- Case report
- Open Access
Mycoplasma hyorhinis as a possible cause of fibrinopurulent meningitis in pigs? - a case series
Porcine Health Management volume 6, Article number: 38 (2020)
Mycoplasma hyorhinis is an invader of the upper respiratory tract in swine that is considered to have ubiquitous distribution. It is mainly known for causing polyserositis and polyarthritis in weaned piglets, even though the mechanisms of systemic spread are not fully understood. Mycoplasma hyorhinis has also been associated with other diseases in pigs such as pneumonia or otitis media, but so far has not been known to cause central nervous disorders. This case series reports the isolation of Mycoplasma hyorhinis from cerebrospinal fluid and/ or meningeal swabs from piglets originating from four different piglet producing farms in Austria.
On farm 1, coughing, stiff movement and central nervous signs occurred in nursery piglets. Mycoplasma hyorhinis was the only pathogen isolated from meningeal swabs from two piglets showing central nervous signs. Fibrinopurulent leptomeningitis was only observed in one piglet. Only one of two nursery piglets from farm 2 showed mild central nervous signs but no histologic lesions; Mycoplasma hyorhinis was isolated from cerebrospinal fluid of the piglet with neurologic signs. Mycoplasma hyorhinis was isolated from cerebrospinal fluid of all three investigated piglets from farm 3, all of which showed central nervous signs and purulent leptomeningitis. Further, Streptococcus suis was isolated from the cerebrospinal fluid of one piglet. Fibrinopurulent leptomeningitis was detected in two piglets from farm 4 that had died overnight without showing any clinical signs and Mycoplasma hyorhinis was isolated from meningeal swabs from both piglets.
While causality has yet to be proven by experimental infection and in situ detection of the pathogen in histologic sections, the findings of this study and the absence of other pathogens suggest Mycoplasma hyorhinis as a potential causative agent of meningitis in swine.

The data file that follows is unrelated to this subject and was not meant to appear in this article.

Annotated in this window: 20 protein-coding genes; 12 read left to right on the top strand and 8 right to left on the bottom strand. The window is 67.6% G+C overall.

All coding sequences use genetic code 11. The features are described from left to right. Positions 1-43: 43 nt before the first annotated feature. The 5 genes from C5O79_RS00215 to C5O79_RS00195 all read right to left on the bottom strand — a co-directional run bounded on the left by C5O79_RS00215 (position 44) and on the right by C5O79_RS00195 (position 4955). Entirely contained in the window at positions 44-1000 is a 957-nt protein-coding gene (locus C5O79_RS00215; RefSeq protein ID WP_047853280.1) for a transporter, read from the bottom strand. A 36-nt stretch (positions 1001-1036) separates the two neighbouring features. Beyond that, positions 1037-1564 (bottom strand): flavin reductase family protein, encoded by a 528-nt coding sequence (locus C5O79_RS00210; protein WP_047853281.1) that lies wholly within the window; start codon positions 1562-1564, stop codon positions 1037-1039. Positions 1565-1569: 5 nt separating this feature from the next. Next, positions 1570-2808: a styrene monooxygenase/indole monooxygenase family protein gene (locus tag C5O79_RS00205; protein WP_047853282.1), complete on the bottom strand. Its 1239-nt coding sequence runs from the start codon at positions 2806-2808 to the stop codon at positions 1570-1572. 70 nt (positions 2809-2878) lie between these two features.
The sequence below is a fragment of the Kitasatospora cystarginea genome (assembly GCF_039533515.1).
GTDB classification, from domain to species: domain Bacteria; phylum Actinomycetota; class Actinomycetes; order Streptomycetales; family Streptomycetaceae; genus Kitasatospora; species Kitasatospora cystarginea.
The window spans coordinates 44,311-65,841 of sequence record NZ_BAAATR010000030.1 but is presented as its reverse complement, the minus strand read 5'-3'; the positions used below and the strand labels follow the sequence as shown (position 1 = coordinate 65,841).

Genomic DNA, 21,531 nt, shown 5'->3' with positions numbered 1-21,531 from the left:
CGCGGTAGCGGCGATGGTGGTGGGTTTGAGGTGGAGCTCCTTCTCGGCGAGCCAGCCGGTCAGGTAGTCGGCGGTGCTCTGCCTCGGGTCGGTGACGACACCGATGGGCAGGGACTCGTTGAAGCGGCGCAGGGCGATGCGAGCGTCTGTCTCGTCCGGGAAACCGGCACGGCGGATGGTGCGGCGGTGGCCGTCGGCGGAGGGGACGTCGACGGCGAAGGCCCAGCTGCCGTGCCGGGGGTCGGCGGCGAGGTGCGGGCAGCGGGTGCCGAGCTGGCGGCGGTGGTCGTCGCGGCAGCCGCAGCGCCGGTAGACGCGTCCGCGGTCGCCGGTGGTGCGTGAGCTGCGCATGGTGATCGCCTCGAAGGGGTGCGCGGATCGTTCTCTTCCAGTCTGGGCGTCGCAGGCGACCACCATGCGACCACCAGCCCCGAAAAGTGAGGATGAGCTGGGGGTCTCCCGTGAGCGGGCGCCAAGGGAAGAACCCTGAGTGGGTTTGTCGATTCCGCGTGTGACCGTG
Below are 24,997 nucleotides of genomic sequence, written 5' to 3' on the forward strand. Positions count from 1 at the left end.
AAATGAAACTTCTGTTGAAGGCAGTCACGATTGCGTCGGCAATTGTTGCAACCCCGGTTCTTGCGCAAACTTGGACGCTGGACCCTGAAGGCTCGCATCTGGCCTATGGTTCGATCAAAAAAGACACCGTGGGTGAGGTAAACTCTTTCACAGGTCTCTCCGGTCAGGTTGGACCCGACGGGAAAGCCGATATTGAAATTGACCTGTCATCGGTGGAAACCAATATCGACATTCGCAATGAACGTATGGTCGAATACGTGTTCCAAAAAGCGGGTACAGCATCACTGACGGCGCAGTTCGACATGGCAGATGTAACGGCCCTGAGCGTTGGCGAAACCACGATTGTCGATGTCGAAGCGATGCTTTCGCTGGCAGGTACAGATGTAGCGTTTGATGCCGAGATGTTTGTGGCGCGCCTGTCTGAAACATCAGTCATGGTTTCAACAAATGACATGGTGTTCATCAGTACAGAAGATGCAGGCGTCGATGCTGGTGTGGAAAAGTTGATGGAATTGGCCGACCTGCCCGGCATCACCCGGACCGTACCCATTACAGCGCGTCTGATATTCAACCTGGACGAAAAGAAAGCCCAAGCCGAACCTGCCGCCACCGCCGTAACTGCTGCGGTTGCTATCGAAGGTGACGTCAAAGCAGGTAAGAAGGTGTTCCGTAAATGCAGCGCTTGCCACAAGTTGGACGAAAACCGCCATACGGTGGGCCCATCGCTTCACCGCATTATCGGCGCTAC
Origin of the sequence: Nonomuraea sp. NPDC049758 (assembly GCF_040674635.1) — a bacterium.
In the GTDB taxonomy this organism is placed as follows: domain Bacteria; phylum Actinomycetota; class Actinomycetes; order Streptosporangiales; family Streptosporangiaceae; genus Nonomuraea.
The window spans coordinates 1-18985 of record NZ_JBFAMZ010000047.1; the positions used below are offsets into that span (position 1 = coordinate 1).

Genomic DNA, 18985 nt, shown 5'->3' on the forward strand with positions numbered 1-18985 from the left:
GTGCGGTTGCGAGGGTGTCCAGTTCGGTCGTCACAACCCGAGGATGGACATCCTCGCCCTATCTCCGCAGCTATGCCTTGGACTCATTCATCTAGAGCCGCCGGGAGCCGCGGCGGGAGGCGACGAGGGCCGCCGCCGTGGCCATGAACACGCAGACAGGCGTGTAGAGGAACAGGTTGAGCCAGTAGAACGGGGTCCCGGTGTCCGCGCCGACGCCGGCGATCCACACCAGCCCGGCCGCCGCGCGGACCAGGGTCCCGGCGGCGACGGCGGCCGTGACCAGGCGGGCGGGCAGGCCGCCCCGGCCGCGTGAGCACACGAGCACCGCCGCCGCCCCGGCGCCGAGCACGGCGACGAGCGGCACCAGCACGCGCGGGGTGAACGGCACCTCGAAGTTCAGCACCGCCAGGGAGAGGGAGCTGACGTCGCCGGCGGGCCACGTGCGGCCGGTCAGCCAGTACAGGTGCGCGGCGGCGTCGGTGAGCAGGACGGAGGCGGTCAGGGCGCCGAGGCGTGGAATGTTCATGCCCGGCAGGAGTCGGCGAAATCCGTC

Since many years, Mycoplasma hyorhinis (Mhr) is known as a commensal of the upper airways in swine [1, 2]. It is considered to have ubiquitous distribution and seems to primarily act as a secondary invader . Mhr colonizes the respiratory epithelium and may damage the cilia and reduce epithelial thickness . However, it can also invade joints and serosal tissues after systemic spreading, which mainly originates from colonized mucosal areas. However, exact mechanisms leading to systemic spread are barely understood . Arthritis and polyserositis in pigs 3–10 weeks of age are typical clinical signs of systemic infection; older piglets usually develop mild arthritis [1,2,3]. Mhr is also implicated in causing conjunctivitis , otitis media and eustachitis [7, 8], abortion  and lung lesions . Under experimental conditions, Mhr has been shown to induce pneumonia with typical mycoplasma-associated lesions like interstitial pneumonia and perivascular and peribronchial infiltration of lymphoid cells . However, Mhr alone is not considered to cause gross lung lesions or respiratory signs under field conditions  but may contribute to the Porcine Respiratory Disease Complex (PRDC) by aggravating pneumonic lesions caused by other primary pathogens like the porcine reproductive and respiratory syndrome virus (PRRSV) .
In this case series, we report the isolation of Mhr from meningeal swabs and/or cerebrospinal fluid of piglets with central nervous signs and with or without histopathologic lesions in the brain, originating from four different farms in Austria. Results presented in this case series suggest Mhr to be a potential pathogen of the central nervous system (CNS) in swine. So far, there has been only one previous report on Mhr isolated from the CNS of experimentally infected piglets showing severe arthritis but no central nervous signs . However, our findings suggest including Mhr into the panel of mycoplasma species that have been linked to brain invasion and CNS diseases observed in other animal species and humans .
The piglets of all cases were referred to the University Clinic for Swine, Vetmeduni Vienna, by the responsible herd veterinarian. For this purpose, the herd veterinarian submitted acutely sickened piglets from farms 1 to 3 for necropsy and further diagnostic investigations. Two piglets that had died overnight on farm 4 were transported to the Vetmeduni and necropsied on the consecutive day.